ERISA And Efforts To Avoid It

Lawyers handling ERISA claims can tell horrible stories of the injustice that has occurred in the handling of ERISA claims. The State Bar of Texas, Insurance Section published an article that discussed some of the issues harming people.
Although the Act’s purpose was to promote the creation of employee benefit plans and protect those benefits for employees, since ERISA’s enactment most employees with pension or welfare benefit claims do whatever they can to escape the “protections” of the Act, while insurance carriers and employers that fund and administer the benefit plans push to have the claims governed by ERISA. Case law portraying an employee’s struggle to have his or her pension or welfare benefit claim governed by ERISA is almost non-existent. Instead, ERISA benefit case law over the last forty years reveals a common theme: the employee’s Sisyphean struggle to avoid ERISA.
The mountain of cases finding preemption is tall and imposing. The employee stands in the valley with her claim, her rock, using every ounce of physical energy and creative power to push her rock up and over the mountain, to free herself from the Act designed for her benefit. The fiduciary stands calmly upon the side of the mountain, seeking to return the rock to the valley where the protections of the Act lie, pressing the already heavy rock against the employee’s skin, muscle, and bone, forcing it back downhill. Naturally, given the slope of the mountain and the application of pressure by the fiduciary, the rock almost always returns to the valley. The employee watches hopelessly as her heavy burden crashes back down the hill, seeing with despair that all of her toil was for nothing. She is confined to the valley. Many claimants, especially those who are already impaired when they began their quixotic ascent, remain beaten.
The primary reason for the seemingly endless repetition of this Sisyphean struggle is because ERISA decisions have guaranteed the underwriters of ERISA plans and policies deferential review provided their benefit plans contain a simple phrase or sentence that grants discretionary power to the plan fiduciary. The words can be as simple as “the
plan fiduciary shall have full discretion to decide benefit claims.” This simple phrase is held to protect them from the traditional “preponderance of the evidence” burden of proof applied in other breach of contract cases, the burden of proof that would have been applied before the enactment of ERISA, or the burden of proof commonly applied to those who work in the public sector or those who are lucky enough to have individual disability or life insurance policies. Other significant protections for those who fund ERISA benefit plans include the limitation of damages to lost benefits and the prohibition of live testimony, jury trials, and almost all discovery. The underwriters’ medical experts are shielded from cross-examination. This is indeed a comfortable valley for the underwriters of ERISA benefit plans. In health and disability claims the written opinions of their consulting experts are more often than not the backbone of the denial and become the reason the court must sustain the decision when the abuse of discretion standard is applied.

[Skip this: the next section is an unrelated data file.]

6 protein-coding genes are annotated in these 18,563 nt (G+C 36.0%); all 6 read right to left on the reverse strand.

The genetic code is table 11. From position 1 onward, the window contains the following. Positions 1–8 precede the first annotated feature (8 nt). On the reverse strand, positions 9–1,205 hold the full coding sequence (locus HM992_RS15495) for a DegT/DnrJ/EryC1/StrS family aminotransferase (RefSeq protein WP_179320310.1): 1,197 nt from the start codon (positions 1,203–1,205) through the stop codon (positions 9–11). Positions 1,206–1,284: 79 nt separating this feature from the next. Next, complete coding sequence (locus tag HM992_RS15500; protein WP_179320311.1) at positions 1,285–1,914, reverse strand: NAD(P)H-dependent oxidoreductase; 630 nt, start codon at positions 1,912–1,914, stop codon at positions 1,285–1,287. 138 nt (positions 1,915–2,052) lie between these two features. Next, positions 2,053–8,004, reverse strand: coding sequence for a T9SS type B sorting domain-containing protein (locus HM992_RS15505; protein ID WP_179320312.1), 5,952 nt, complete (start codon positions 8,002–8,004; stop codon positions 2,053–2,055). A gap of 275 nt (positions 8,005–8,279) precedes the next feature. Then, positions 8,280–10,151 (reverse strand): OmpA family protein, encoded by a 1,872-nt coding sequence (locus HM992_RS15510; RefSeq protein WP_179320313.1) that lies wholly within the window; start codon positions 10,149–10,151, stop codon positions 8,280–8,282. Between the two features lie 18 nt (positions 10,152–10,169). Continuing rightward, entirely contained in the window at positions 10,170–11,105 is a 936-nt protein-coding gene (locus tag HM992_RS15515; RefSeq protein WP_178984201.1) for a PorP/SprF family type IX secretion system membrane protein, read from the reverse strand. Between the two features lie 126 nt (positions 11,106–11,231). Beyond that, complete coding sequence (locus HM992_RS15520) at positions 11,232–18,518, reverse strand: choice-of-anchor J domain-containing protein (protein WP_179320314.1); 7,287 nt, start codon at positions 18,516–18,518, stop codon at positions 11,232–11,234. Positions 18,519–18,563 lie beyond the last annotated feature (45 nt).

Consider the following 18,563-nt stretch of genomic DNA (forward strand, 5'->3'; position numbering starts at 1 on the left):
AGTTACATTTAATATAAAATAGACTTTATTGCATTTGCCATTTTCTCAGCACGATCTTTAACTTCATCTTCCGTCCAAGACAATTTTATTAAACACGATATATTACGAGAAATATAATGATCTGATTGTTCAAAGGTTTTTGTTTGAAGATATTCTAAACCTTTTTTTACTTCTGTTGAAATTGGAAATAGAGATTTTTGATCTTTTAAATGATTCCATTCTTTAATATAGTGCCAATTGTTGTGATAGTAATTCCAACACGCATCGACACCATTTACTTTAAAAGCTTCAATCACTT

There has been little backlash to the perversity that the Act designed to protect employees and their beneficiaries has ended up marginalizing their contract rights. Insurance carriers and employers, who have the greater power by virtue of their experience with benefit plans and their financial resources, have no incentive to rock the boat. Although there are a few outspoken critics, such as Judge William Acker in Alabama, federal courts remain content with the status quo. The alternative, a slew of pension, health, disability and life insurance benefit contract claims that must be decided in federal court with live testimony, juries, and a preponderance of the evidence standard, might substantially impede their efficiency.

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